Just war, punishment and humanitarian intervention: The re-moralisation of the use of force
Moot Court, ANU College of Law, Building 5, Fellows Road, The Australian National University
Classical just war theory regarded punishment of wrongdoing a just cause for war. This idea has been rejected by most modern theorists, and especially prominently by international law in the decades since the end of World War II. For the most part, during these decades the use of force has been deemed legitimate by a state only in its own defense or in defense of another state that has requested assistance.
This approach reflects a “thin” conception of the international moral order that eschews moral judgments of state behavior except for those based on the values of state sovereignty and self-preservation. This development reflects a “de-moralization” of the international order compared to a world in which punishment can serve as just cause for the use of force. In recent years, however, this thin conception of morality has been challenged by an approach that regards sovereignty as an attribute contingent upon compliance with more robust universal values expressed in human rights.
This can be seen as a “re-moralization” of the international realm. Armed humanitarian intervention is one example of this development. At the same time, punishment ostensibly remains banished in the discourse about such intervention. This talk will suggest that we fail to appreciate both the potential gains and risks of such intervention by ignoring the fact that it represents an implicit reemergence of punishment as just cause for the use of force.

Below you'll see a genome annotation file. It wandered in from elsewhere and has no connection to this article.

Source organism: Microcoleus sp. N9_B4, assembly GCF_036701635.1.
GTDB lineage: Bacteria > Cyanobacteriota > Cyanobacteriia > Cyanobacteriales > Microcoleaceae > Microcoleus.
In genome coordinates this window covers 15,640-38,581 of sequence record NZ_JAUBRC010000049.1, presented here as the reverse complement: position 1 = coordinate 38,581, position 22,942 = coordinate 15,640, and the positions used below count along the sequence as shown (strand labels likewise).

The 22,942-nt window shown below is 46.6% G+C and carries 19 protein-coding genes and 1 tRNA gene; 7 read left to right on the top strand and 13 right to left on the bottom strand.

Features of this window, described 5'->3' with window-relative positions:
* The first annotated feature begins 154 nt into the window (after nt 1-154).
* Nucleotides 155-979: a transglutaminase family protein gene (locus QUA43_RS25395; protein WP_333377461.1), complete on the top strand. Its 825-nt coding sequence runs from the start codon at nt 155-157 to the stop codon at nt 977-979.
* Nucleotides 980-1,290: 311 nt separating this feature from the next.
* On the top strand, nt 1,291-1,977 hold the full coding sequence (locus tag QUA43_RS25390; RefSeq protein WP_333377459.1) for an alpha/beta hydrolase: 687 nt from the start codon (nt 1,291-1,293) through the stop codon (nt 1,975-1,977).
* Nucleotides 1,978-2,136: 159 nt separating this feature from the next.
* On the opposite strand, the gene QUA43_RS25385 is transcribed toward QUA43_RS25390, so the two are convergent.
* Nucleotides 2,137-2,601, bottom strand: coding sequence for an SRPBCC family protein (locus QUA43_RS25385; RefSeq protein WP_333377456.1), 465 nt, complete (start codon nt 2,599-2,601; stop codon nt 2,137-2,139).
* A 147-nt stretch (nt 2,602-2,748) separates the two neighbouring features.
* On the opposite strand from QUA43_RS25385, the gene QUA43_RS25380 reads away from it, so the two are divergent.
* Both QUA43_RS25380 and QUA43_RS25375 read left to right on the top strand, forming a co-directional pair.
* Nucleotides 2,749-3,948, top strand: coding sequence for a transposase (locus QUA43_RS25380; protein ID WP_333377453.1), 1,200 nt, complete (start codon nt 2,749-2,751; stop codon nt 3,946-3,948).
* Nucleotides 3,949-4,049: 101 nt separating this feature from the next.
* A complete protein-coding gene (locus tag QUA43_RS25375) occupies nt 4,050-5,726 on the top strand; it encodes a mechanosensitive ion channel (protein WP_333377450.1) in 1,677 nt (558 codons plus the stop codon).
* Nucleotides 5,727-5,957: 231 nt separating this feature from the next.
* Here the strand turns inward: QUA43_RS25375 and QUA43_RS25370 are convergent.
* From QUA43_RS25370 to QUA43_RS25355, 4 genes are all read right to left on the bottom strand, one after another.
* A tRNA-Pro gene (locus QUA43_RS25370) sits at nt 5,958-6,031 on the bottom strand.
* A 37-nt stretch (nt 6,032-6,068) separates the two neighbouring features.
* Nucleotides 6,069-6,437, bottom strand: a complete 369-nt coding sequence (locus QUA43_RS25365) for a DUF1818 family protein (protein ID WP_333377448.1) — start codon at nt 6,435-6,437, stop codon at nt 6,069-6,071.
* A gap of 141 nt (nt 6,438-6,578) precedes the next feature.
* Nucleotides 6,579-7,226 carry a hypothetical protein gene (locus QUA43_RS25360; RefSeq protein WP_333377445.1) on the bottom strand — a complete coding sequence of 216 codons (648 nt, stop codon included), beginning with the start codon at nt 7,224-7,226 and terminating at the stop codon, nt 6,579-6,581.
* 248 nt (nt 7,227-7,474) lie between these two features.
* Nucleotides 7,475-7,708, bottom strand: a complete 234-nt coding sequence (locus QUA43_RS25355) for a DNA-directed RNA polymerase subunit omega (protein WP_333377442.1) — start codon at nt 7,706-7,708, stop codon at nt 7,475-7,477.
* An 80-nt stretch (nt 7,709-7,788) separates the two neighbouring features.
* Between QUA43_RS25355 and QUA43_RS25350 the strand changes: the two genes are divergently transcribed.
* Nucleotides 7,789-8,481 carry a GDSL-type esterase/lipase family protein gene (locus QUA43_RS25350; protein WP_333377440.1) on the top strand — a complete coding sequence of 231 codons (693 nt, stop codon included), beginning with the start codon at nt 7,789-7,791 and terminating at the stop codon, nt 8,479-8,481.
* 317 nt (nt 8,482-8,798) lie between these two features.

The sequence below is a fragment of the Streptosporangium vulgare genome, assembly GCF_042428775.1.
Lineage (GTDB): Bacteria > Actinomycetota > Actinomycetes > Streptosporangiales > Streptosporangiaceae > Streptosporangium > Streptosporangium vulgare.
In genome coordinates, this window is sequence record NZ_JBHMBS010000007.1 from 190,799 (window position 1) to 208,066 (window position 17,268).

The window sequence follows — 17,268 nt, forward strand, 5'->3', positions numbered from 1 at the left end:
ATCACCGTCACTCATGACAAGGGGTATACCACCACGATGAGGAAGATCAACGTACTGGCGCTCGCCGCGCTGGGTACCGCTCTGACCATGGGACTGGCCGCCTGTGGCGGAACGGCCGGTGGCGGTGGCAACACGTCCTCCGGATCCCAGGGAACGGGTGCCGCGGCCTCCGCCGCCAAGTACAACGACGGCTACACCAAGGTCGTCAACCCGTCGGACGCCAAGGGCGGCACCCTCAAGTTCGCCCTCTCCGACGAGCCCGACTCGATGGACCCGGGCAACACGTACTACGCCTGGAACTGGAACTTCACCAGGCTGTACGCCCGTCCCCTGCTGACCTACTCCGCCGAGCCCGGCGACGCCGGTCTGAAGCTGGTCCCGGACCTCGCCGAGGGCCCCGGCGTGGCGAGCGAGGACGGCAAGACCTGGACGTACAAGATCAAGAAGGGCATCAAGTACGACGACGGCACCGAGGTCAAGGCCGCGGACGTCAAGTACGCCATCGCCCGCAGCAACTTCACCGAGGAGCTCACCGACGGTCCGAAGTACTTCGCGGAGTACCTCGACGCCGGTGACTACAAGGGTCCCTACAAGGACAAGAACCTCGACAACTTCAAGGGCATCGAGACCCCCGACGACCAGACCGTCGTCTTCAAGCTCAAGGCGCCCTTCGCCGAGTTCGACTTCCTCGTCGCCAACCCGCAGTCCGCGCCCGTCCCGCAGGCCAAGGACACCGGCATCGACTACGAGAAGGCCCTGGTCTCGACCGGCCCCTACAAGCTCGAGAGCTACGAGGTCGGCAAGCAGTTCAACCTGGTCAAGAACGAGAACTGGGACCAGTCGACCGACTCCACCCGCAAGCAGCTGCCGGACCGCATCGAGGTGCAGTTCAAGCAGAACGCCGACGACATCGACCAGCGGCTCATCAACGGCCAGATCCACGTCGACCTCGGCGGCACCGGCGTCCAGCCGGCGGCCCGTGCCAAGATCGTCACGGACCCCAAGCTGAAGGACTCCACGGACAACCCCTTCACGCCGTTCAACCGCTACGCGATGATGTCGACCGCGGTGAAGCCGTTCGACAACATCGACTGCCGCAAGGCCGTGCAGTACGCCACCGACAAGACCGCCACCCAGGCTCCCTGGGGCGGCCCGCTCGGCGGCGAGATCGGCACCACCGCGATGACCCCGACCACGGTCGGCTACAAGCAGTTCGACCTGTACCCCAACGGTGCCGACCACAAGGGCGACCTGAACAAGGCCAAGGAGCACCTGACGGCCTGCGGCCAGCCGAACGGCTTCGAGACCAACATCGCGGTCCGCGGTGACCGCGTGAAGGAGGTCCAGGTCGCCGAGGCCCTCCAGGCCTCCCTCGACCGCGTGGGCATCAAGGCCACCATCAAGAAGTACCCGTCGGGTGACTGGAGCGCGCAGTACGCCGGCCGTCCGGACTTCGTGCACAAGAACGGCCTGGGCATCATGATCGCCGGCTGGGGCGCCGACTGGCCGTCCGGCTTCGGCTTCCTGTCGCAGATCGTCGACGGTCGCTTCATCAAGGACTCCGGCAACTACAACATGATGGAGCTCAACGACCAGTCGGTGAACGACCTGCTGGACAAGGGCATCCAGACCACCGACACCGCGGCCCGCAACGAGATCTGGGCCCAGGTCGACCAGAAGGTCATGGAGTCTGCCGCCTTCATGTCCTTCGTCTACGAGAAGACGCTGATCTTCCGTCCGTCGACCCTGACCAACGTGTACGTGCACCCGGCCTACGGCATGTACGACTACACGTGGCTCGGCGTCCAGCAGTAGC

Mitt Regan is McDevitt Professor of Jurisprudence and Co-Director of the Center for the Study of the Legal Profession at Georgetown University Law Center. During the 2015-2016 academic year, he is Distinguished Chair in Ethics at the Stockdale Center for Ethical Leadership at the U.S. Naval Academy. Professor Regan is also Adjunct Faculty Member at the Center for Military and Security Law at the Australian National University College of Law, and an International Research Fellow at the University of Oxford’s Centre for Professional Service Firms.
His work focuses on organizational, cultural, and psychological aspects of ethical issues in the national security and business settings, as well as on business and human rights. He is the author of Eat What You Kill: The Fall of a Wall Street Lawyer, and co-author of Confidence Games: Lawyers, Accountants, and the Tax Shelter Industry and Legal Ethics in Corporate Practice. Professor Regan served as law clerk to Justice William J. Brennan, Jr. on the U.S. Supreme Court and to then-Judge Ruth Bader Ginsburg on the U.S. Court of Appeals for the D.C. Circuit.